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Mesenchymal stem cells derived in vitro transdifferentiated insulin producing cells: new approach to treat type 1 diabetes mellitus

Authors:Shruti D Dave
Int J Biol Med Res. 2014; 5(2): 4133-4141  |  PDF File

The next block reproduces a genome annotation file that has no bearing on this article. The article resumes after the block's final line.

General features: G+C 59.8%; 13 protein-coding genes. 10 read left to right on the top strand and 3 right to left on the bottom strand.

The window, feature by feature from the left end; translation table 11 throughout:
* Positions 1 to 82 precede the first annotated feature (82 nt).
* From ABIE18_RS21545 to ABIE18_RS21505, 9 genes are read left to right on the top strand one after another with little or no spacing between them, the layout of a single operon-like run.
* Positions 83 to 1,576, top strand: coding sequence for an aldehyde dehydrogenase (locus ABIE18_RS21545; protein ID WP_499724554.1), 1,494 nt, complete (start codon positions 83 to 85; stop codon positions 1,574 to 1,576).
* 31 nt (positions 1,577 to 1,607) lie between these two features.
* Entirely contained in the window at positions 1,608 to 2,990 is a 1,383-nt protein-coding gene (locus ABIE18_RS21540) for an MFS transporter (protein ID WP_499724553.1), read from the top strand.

The pathophysiology of Type 1 diabetes mellitus (T1DM) is largely related to an innate defect in the immune system culminating in a loss of self tolerance and destruction of the insulin producing beta cells. Currently, there is no definitive cure for T1DM. Insulin injection does not mimic the precise regulation of beta cells on glucose homeostasis, leading long term to the development of complications. Stem cell therapy is a promising approach and specifically mesenchymal stem cells (MSC) offer a promising possibility that deserves to be explored further. MSC are multipotent, non-haematopoietic progenitors which have been explored as treatment option in tissue regeneration as well as potential of in vitro transdifferentiation into insulin secreting cells, achieving in this way the major therapeutic goals for T1DM. The regenerative capabilities of MSC have been a driving force to initiate studies testing their therapeutic effectiveness; their immunomodulatory properties have been equally exciting; which would appear capable of disabling immune dysregulation that leads to beta cell destruction in T1DM. Furthermore, MSC can be cultured in specially defined conditions and their transdifferentiation can be directed toward the beta cell phenotype and the formation of insulin producing cells (IPCs) can be targeted. To date, the role of MSC derived IPC in T1DM– a unique approach with some positive findings have been unexplored, but it is still in its very early phase. Herein has been summarized new approach that have been proposed and tested for MSC derived IPC’s potential therapeutic benefit for T1DM in experimental animal models as well as in humans.